According to the AKC Registration Statistics, the Beagle was the 5th most popular dog breed in the United States in 2008. The Beagle is a hardy, squarely built, small hound. They make great family pets due to their friendly and curious dispositions. The Beagle is also favored for his compact size. The Beagle belongs to the Hound Group, which means he will be easily distracted by his surroundings. Your Beagle will benefit from regular dog obedience training.
The Beagle originated in England as a hunting dog. Beagles were used to hunt small game like rabbits and quail. They hunted in packs, pairs, and individually. The Beagle was one of the more popular hunting hounds due to his willingness and sweet temperament. Today you can find Beagles doing scent work for police and narcotics units. There is some controversy over where the name originated. Some think it came from the French word “be’geule,” meaning “gape throat,” which refers to “the baying voice of the hounds when in pursuit of game.” Some think the name originated from the small stature of the dog. The name could have been derived from the Old English word, “begele”, or the French term, “beigh,” or possibly even the Celtic word “beag” all of which mean “small”. The Beagle comes in two acceptable sizes, 13 inches and 15 inches. The Beagle also comes in a variety of colors, including tri-color, red and white, and lemon. Typically, any true hound coloring is acceptable. The Beagle enjoys the company of humans and other dogs, because he has lived in a pack for hundreds of years.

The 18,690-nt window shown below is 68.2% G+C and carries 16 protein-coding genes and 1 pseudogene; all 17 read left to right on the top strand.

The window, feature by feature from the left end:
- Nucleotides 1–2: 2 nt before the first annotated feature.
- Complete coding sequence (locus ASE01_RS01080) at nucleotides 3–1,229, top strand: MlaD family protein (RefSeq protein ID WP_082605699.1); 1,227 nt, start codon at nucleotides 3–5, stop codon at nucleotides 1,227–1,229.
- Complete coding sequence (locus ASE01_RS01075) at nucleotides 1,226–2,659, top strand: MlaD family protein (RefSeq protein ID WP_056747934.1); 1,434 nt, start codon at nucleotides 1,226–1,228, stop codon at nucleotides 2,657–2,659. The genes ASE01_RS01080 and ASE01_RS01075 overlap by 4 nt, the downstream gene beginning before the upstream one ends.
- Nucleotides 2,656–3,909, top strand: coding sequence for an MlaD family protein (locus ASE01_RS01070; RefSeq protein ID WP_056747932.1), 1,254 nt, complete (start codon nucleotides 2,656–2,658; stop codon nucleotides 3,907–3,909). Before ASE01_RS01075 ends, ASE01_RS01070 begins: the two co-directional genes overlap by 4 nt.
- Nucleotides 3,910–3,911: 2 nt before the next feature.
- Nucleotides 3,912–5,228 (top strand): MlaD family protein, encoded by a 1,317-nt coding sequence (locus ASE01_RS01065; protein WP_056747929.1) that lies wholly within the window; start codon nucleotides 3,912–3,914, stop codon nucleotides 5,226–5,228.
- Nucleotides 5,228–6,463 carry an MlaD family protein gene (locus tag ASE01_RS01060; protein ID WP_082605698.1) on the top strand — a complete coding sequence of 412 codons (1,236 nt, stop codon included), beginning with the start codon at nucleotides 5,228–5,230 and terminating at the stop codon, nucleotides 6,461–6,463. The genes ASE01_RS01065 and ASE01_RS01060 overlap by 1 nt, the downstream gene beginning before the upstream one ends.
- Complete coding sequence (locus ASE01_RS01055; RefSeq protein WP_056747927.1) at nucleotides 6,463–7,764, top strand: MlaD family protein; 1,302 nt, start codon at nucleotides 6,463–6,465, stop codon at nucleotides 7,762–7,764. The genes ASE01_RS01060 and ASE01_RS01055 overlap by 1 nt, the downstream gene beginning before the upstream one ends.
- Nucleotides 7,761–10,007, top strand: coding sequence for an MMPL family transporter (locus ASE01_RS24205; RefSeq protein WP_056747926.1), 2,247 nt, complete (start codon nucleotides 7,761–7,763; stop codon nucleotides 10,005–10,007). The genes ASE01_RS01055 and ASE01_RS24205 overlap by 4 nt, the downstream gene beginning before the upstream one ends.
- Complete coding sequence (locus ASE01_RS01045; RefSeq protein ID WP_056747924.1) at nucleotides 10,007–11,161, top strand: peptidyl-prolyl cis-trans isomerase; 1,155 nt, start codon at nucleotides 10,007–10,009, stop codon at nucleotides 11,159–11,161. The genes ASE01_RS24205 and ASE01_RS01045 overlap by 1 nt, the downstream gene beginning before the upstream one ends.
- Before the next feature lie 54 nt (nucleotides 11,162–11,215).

Beagle Training Tips
Your local dog trainer will advise you to be a strong leader with your Beagle. Since the Beagle is a member of the Hound Group, he will have an independent nature about him. Hounds are bred to work independently, making their drive to please much lower than other dogs. Even though the Beagle is a friendly companion, he may become easily bored with little activity and get into trouble. Always make sure to provide your Beagle with daily physical and mental stimulation. Because the Beagle bark can be somewhat irksome to neighbors and family members, remember to reward your pooch for an alternate good behavior. It is necessary to begin obedience training at an early age. You can work on teaching your Beagle scent games to keep him entertained. One book you may want to check out is “Fun Nose Work for Dogs” by Roy Hunter.
Beagles as Pets
If you are looking for a friendly family companion, the Beagle is the dog for you. The Beagle requires daily exercise and minimal grooming. The Beagle is best suited with a small yard, however if he is walked daily, he will be well-suited to apartment living as well. The Beagle has been a favored companion for hundreds of years and will continue to be for many more.